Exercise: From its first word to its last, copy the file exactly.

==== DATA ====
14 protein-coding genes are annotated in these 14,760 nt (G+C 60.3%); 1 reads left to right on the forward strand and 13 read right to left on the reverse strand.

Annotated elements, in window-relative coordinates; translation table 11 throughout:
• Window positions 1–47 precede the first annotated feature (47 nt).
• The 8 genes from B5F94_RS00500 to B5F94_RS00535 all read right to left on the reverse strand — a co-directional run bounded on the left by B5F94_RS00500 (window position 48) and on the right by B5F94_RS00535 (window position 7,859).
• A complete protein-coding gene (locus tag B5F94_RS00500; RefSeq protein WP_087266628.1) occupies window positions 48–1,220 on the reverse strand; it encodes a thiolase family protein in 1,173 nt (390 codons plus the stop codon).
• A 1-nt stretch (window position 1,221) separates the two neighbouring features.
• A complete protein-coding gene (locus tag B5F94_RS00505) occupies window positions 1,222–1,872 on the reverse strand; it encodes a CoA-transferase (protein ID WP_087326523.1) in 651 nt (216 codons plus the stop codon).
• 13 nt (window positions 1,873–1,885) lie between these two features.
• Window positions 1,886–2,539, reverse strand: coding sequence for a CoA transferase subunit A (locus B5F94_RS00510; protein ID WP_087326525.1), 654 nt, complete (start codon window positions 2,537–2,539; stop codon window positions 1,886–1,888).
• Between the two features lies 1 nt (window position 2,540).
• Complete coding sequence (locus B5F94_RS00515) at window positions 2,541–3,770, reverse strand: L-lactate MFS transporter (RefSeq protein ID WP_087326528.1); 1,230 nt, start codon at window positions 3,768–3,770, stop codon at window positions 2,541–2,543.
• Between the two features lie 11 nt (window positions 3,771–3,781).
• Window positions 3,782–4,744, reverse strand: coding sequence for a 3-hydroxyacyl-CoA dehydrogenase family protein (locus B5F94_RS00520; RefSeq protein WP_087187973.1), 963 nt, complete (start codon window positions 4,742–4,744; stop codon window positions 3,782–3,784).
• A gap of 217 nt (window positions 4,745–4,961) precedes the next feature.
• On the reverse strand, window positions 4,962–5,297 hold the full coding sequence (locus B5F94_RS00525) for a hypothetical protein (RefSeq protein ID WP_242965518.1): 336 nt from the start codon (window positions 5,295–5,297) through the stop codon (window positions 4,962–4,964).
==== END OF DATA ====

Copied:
14 protein-coding genes are annotated in these 14,760 nt (G+C 60.3%); 1 reads left to right on the forward strand and 13 read right to left on the reverse strand.

Annotated elements, in window-relative coordinates; translation table 11 throughout:
• Window positions 1–47 precede the first annotated feature (47 nt).
• The 8 genes from B5F94_RS00500 to B5F94_RS00535 all read right to left on the reverse strand — a co-directional run bounded on the left by B5F94_RS00500 (window position 48) and on the right by B5F94_RS00535 (window position 7,859).
• A complete protein-coding gene (locus tag B5F94_RS00500; RefSeq protein WP_087266628.1) occupies window positions 48–1,220 on the reverse strand; it encodes a thiolase family protein in 1,173 nt (390 codons plus the stop codon).
• A 1-nt stretch (window position 1,221) separates the two neighbouring features.
• A complete protein-coding gene (locus tag B5F94_RS00505) occupies window positions 1,222–1,872 on the reverse strand; it encodes a CoA-transferase (protein ID WP_087326523.1) in 651 nt (216 codons plus the stop codon).
• 13 nt (window positions 1,873–1,885) lie between these two features.
• Window positions 1,886–2,539, reverse strand: coding sequence for a CoA transferase subunit A (locus B5F94_RS00510; protein ID WP_087326525.1), 654 nt, complete (start codon window positions 2,537–2,539; stop codon window positions 1,886–1,888).
• Between the two features lies 1 nt (window position 2,540).
• Complete coding sequence (locus B5F94_RS00515) at window positions 2,541–3,770, reverse strand: L-lactate MFS transporter (RefSeq protein ID WP_087326528.1); 1,230 nt, start codon at window positions 3,768–3,770, stop codon at window positions 2,541–2,543.
• Between the two features lie 11 nt (window positions 3,771–3,781).
• Window positions 3,782–4,744, reverse strand: coding sequence for a 3-hydroxyacyl-CoA dehydrogenase family protein (locus B5F94_RS00520; RefSeq protein WP_087187973.1), 963 nt, complete (start codon window positions 4,742–4,744; stop codon window positions 3,782–3,784).
• A gap of 217 nt (window positions 4,745–4,961) precedes the next feature.
• On the reverse strand, window positions 4,962–5,297 hold the full coding sequence (locus B5F94_RS00525) for a hypothetical protein (RefSeq protein ID WP_242965518.1): 336 nt from the start codon (window positions 5,295–5,297) through the stop codon (window positions 4,962–4,964).